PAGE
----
Huh? I have an opinion on reality. I also have one on science and what constitutes science. I also have an opinion on what is neither real nor science. Apples and oranges have no theory. My opinion is that I like apples more than I like oranges, except in the morning, when I like oranges better. No grand narrative. No importance to you or anyone else.

Why do you ask? Quick bozo, which is more real to you, airplanes, or dinosaurs? Which is more important to you and everybody else?

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devobrun 2 years, 7 months ago

Results that are not defined as swaying people's opinions, attitudes, and beliefs without any concrete, material manifistation. Virtual reality is not reality. Mythology, religion, stories are not of science. Theories that are tested in both quantity and quality become accepted because they work.

You know....airplanes. Not dinosaurs.

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devobrun 2 years, 7 months ago

Proper translation: "I accept all science that produces results".

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devobrun 2 years, 7 months ago

krishtalka, in one article you have managed to address: public school curiculum, presidential politics, definition of science debates, economics deficiencies, engineering, hydrology debates, nuclear power debates, alternative fuels, earthquakes, Pat Robertson, Haitians, and Sam Cooke. All before breakfast. Decaf, Dr. K, decaf.


Gathering evidence, hypoothesizing, then presenting the explanations to peers is not sufficient for science. Science requires such work, but it also requires experiments. The quality of the science is defined by the results of tests for refutation, not committees and organizations, and peer groups. Those all suffer from the influence of politics.

For example: All apelike creatures descended from a common apelike ancestor. Do it. Make one. Repeat that process please.

I do not offer creation as an alternative. I offer "I don't know". It is a better explanation because it reflects our inability to really test the statement. Can't do it? Can't use it? Can't disprove it? Say you don't know. Oh, if I say "I don't know" regarding grand narratives of origins I don't offer religion as the alternative.


Most of the issues you raise in your article are not issues of science, either. They are engineering problems with engineering solutions. Can I use the techniques of untestable science (oxymoron) to solve the problem of a depleting aquifer? No, and that is the common problem with all the issues you raise.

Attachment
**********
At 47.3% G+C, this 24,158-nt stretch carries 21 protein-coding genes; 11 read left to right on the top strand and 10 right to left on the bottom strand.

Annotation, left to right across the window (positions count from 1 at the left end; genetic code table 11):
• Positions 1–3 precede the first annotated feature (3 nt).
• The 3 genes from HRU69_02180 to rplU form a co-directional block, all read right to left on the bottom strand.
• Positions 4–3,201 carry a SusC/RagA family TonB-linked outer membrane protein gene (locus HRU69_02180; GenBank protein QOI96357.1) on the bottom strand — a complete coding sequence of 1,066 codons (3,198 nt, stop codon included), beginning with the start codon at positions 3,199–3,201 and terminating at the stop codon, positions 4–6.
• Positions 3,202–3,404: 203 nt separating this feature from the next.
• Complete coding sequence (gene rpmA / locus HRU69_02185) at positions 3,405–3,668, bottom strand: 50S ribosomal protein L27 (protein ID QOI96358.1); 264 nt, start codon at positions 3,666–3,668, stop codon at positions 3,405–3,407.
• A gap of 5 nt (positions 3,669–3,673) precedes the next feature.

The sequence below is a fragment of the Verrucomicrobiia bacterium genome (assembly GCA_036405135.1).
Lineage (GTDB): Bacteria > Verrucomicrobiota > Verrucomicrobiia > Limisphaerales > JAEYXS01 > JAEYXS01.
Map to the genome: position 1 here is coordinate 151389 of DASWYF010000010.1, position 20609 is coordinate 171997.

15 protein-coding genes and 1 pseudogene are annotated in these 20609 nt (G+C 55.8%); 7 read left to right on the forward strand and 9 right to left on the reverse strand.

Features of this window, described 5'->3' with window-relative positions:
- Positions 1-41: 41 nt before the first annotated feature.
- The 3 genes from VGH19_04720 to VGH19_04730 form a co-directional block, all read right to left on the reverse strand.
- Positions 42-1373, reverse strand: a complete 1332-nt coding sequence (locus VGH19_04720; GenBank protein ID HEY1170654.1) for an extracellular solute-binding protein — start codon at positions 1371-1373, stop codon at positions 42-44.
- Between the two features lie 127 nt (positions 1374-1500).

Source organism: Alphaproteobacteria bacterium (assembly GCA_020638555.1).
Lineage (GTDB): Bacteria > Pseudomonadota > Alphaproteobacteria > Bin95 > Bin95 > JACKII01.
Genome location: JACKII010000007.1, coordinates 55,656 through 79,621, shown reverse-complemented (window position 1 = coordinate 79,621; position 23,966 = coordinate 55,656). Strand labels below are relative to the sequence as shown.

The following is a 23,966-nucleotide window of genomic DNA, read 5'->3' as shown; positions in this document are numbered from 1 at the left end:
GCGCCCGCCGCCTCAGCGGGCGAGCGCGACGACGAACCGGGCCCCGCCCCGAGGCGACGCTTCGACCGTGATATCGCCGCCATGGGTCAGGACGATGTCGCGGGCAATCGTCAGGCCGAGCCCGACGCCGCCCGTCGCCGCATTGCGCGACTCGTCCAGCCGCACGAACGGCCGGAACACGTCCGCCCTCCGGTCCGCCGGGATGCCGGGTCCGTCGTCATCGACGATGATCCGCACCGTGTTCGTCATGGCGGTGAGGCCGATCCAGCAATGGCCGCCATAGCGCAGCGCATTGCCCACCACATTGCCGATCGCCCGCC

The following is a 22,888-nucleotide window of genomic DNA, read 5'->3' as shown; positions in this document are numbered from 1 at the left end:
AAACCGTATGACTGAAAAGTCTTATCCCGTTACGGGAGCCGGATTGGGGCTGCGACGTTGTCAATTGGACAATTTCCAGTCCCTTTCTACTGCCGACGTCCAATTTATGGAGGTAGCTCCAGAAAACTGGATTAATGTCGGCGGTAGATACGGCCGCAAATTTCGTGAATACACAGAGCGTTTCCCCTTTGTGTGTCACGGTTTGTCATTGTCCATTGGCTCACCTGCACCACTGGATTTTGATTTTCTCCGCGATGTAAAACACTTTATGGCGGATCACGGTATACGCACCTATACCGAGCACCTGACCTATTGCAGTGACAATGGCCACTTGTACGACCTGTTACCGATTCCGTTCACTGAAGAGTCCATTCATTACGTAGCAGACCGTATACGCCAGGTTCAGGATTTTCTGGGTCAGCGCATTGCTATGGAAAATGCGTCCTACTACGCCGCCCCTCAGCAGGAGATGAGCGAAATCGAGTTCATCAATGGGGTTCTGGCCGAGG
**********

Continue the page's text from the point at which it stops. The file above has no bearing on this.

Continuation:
So the solution to all those issues you raised is to back off the stance that "we are experts and we have solutions". Non-testable science proceeds from gathering evidence and hypothesis to gathering evidence and modifying hypothesis, to gathering evidence...and on and on. Theories become more sophisticated, not less. Their usefulness diminishes and ultimately we get bureaucratic monstrosities that cannot be defined, tested, reduced, eliminated.....
And here we are Dr. K, bankrupt. Our increasing sophistication based upon faulty epistemology of non-testable science has left us with institutions that don't work. And nobody is willing to admit it. Scientists are busy justifying their existence by fighting the fight from the last century. They ignore their own iniquities. Face it Dr K, your science isn't working either.
Don't try to justify your bad solutions by insisting that the alternative is religion. That is a dodge. Religion isn't the problem in finding solutions to climate change. Your scientific technique is.
Teach kids that science is the test, the experiment.

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krishtalka 2 years, 7 months ago

Fossick

Two points to keep in mind: (1) science is rarely absolute (except for true laws, such as the speed of light), so there is not 100% certainty about the scientific solution to a problem; more evidence increases the odds understanding the complexities and of making the right decision. (2) Ultimately, the decisions I wrote about and you refer to are political/social; We hope that science informs the best political/social solution.

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Fossick 2 years, 7 months ago

"So my piece was a parody of his attitude about dismissing science in other critical challenges facing the nation."

That's what made me laugh. Since a PhD, Nobel-winner like Friedman be of two minds on a little question like whether government impositions on the economy are harmful or helpful (and have PhD economists who will back him either way), and since the experts have been debating nuclear waste disposal since I was in 5th grade and still have not decided anything, we might as well turn it over to today's 5th graders. After all, they are the only ones around without reputations to protect.

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Bushloather1 2 years, 7 months ago

I saw this movie, it is called "Idiocracy". A parody or a glimpse of the future?

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krishtalka 2 years, 7 months ago

In response to Dowser, I agree completely that all our students should be discussing and analyzing these science issues in class---it might be the best way to learn science. My point was that Gov. Perry, in cloning Michele Bachmann's anti-science rhetoric to appeal to the tea party/Republican right, came out against teaching science in the science classroom when it came to evolution or global climate change or other science they'd like to dismiss out of hand. So my piece was a parody of his attitude about dismissing science in other critical challenges facing the nation. It is not reassuring that the Republican candidates --- except for Huntsman!---think that dissing science is the litmus test for winning the primaries. Those are not the values I want in a president.

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Peter Macfarlane 2 years, 7 months ago

Speaking as a teacher of science, all of these are issues that our students should be aware of and actively discussing and researching in class, even in middle school.